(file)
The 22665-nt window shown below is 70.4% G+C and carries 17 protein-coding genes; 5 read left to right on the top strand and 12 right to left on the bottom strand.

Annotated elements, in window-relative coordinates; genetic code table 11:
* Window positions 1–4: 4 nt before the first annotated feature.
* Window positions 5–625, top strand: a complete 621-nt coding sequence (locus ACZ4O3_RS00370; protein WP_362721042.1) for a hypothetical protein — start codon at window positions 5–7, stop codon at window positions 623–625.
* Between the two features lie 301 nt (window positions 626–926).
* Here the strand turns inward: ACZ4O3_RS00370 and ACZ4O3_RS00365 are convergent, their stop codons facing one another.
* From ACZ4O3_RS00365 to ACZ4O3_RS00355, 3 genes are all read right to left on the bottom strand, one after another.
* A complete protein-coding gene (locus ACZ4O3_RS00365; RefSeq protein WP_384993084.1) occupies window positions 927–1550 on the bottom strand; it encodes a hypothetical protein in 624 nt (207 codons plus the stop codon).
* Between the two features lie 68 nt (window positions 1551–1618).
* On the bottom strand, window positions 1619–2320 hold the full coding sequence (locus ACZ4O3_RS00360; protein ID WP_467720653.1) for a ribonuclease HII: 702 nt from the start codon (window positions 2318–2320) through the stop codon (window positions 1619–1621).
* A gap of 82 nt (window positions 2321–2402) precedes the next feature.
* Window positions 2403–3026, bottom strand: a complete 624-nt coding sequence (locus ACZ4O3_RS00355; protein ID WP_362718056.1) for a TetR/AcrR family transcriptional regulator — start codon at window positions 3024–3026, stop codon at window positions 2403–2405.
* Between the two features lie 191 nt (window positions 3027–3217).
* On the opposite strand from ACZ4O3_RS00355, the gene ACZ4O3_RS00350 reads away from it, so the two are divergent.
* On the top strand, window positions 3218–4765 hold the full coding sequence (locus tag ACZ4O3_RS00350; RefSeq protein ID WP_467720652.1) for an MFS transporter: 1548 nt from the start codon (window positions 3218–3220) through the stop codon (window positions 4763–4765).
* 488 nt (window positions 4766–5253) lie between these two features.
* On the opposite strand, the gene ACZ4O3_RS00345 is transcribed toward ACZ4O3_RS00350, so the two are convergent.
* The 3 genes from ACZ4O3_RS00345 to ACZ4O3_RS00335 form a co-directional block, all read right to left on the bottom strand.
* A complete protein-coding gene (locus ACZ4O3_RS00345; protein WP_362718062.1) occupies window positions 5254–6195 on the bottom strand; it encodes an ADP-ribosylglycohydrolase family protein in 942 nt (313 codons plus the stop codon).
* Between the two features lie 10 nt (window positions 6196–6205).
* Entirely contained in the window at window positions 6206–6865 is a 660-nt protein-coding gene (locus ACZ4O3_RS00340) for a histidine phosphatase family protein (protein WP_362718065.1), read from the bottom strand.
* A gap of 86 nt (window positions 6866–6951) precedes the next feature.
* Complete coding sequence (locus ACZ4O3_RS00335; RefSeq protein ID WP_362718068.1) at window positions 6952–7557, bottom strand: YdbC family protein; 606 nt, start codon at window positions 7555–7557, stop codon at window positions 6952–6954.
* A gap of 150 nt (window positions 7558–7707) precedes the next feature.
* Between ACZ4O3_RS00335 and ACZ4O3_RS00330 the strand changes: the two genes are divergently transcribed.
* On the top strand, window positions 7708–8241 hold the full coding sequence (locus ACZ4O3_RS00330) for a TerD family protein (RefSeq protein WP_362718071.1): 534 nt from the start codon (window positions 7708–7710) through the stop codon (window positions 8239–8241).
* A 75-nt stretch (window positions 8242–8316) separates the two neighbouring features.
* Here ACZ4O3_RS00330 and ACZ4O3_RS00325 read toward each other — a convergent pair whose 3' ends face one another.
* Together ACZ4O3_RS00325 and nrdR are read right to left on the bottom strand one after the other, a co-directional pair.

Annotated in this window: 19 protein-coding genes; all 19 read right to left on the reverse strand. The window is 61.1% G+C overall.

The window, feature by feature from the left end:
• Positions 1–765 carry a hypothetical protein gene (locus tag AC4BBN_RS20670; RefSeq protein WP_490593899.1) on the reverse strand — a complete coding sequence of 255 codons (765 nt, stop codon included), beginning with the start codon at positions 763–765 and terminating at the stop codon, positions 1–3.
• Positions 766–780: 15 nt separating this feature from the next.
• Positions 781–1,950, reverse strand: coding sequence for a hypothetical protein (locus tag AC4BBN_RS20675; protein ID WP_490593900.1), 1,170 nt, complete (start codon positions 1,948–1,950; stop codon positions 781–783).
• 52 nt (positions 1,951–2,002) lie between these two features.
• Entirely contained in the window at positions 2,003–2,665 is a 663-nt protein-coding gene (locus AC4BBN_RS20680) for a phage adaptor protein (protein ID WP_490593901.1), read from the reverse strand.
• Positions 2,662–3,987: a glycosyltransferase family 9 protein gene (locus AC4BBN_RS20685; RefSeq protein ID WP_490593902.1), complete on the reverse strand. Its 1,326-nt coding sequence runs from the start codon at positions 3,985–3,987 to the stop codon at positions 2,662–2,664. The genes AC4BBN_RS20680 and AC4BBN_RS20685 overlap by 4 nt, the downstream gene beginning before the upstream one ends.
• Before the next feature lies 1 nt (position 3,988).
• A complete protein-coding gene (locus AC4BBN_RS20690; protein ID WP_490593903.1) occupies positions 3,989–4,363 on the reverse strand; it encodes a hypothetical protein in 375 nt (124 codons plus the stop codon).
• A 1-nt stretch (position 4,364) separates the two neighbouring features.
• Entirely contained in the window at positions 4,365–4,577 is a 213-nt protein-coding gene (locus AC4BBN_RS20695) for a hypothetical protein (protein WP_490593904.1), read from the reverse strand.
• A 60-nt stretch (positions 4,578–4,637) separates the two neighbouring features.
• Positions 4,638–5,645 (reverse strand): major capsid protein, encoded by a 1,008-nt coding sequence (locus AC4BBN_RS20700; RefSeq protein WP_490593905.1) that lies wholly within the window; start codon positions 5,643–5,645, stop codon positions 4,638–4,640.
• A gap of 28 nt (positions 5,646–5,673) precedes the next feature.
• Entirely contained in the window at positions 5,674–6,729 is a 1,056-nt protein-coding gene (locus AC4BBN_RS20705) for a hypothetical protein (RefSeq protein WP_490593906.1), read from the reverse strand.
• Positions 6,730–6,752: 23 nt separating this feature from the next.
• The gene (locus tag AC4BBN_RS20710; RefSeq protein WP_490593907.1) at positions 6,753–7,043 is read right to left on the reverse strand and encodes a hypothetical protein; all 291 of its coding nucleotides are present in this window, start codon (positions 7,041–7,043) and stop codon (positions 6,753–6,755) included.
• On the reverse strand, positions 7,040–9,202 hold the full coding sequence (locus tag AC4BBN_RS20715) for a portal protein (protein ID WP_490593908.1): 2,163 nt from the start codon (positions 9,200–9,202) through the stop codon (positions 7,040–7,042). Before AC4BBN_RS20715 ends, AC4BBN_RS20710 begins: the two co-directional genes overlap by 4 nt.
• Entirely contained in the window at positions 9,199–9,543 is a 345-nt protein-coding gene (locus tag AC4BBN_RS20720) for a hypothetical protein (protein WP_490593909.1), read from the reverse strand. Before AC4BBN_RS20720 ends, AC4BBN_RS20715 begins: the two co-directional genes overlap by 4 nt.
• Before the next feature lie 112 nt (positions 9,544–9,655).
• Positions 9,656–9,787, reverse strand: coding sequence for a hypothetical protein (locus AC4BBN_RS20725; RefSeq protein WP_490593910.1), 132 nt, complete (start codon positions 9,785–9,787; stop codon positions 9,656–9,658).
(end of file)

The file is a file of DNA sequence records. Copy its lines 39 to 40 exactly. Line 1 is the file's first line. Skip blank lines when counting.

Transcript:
• A complete protein-coding gene (locus AC4BBN_RS20690; protein ID WP_490593903.1) occupies positions 3,989–4,363 on the reverse strand; it encodes a hypothetical protein in 375 nt (124 codons plus the stop codon).
• A 1-nt stretch (position 4,364) separates the two neighbouring features.